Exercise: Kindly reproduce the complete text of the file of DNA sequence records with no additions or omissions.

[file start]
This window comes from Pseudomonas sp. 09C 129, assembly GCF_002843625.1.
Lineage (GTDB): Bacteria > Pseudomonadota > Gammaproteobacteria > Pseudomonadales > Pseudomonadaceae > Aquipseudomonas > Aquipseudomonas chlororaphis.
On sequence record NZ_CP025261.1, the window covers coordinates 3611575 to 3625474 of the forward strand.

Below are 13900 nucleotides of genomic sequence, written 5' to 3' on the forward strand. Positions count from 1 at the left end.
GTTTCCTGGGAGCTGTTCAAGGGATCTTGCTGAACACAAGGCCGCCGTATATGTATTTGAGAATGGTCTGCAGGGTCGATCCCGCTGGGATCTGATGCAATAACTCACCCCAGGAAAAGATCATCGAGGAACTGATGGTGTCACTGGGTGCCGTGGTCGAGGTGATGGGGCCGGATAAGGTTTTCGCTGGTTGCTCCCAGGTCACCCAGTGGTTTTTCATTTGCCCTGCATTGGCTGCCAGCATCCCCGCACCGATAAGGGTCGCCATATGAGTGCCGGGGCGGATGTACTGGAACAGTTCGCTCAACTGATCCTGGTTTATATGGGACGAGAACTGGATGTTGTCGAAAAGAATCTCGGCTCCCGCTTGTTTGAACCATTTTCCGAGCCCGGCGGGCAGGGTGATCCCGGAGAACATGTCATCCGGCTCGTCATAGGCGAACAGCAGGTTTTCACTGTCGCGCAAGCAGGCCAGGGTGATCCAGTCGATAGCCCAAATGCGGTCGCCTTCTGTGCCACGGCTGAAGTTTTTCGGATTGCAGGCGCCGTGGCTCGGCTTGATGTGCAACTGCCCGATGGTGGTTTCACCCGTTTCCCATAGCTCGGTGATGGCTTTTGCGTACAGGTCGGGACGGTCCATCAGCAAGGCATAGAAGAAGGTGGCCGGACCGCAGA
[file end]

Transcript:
This window comes from Pseudomonas sp. 09C 129, assembly GCF_002843625.1.
Lineage (GTDB): Bacteria > Pseudomonadota > Gammaproteobacteria > Pseudomonadales > Pseudomonadaceae > Aquipseudomonas > Aquipseudomonas chlororaphis.
On sequence record NZ_CP025261.1, the window covers coordinates 3611575 to 3625474 of the forward strand.

Below are 13900 nucleotides of genomic sequence, written 5' to 3' on the forward strand. Positions count from 1 at the left end.
GTTTCCTGGGAGCTGTTCAAGGGATCTTGCTGAACACAAGGCCGCCGTATATGTATTTGAGAATGGTCTGCAGGGTCGATCCCGCTGGGATCTGATGCAATAACTCACCCCAGGAAAAGATCATCGAGGAACTGATGGTGTCACTGGGTGCCGTGGTCGAGGTGATGGGGCCGGATAAGGTTTTCGCTGGTTGCTCCCAGGTCACCCAGTGGTTTTTCATTTGCCCTGCATTGGCTGCCAGCATCCCCGCACCGATAAGGGTCGCCATATGAGTGCCGGGGCGGATGTACTGGAACAGTTCGCTCAACTGATCCTGGTTTATATGGGACGAGAACTGGATGTTGTCGAAAAGAATCTCGGCTCCCGCTTGTTTGAACCATTTTCCGAGCCCGGCGGGCAGGGTGATCCCGGAGAACATGTCATCCGGCTCGTCATAGGCGAACAGCAGGTTTTCACTGTCGCGCAAGCAGGCCAGGGTGATCCAGTCGATAGCCCAAATGCGGTCGCCTTCTGTGCCACGGCTGAAGTTTTTCGGATTGCAGGCGCCGTGGCTCGGCTTGATGTGCAACTGCCCGATGGTGGTTTCACCCGTTTCCCATAGCTCGGTGATGGCTTTTGCGTACAGGTCGGGACGGTCCATCAGCAAGGCATAGAAGAAGGTGGCCGGACCGCAGA